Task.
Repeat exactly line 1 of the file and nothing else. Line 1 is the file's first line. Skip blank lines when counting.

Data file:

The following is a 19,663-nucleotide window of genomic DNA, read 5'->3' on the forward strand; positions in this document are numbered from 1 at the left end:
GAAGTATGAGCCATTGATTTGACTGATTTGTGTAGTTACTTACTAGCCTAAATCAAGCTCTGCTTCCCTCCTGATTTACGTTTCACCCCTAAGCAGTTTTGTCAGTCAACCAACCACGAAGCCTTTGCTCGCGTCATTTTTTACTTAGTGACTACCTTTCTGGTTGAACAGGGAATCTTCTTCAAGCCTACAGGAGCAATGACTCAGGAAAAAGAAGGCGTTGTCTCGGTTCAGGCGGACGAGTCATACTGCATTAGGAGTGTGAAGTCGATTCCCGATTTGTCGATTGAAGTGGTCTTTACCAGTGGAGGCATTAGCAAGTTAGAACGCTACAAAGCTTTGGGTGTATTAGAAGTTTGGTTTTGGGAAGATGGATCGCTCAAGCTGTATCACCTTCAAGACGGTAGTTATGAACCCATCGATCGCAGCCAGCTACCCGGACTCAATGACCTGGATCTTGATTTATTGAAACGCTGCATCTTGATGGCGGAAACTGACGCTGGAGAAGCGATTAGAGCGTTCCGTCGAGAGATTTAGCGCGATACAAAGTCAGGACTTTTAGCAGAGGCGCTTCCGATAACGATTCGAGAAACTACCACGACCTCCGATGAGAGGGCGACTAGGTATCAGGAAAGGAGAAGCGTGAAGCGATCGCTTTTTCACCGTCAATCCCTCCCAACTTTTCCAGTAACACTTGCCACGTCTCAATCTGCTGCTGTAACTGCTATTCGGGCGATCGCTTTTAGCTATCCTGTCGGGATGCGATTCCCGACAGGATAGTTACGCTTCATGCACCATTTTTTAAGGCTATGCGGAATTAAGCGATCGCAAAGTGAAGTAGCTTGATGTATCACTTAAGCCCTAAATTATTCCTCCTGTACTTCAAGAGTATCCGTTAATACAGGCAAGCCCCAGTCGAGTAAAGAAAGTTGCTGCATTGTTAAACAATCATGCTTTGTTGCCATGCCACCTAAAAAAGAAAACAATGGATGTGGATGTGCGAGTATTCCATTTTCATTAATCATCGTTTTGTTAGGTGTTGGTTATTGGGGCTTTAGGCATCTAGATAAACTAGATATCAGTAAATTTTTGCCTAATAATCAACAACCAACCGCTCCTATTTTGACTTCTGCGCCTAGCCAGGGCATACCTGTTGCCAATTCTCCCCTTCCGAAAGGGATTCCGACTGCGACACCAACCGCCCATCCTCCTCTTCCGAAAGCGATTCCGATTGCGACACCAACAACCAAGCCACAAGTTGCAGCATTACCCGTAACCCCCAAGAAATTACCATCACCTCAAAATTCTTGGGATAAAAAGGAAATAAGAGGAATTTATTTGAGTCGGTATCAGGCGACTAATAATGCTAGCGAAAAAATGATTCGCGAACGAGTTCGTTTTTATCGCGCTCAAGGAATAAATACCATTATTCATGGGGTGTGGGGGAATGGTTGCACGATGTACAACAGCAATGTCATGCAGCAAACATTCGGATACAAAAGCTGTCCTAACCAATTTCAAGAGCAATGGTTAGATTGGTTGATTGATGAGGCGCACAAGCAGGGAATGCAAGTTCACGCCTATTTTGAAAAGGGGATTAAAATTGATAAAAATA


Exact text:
The following is a 19,663-nucleotide window of genomic DNA, read 5'->3' on the forward strand; positions in this document are numbered from 1 at the left end: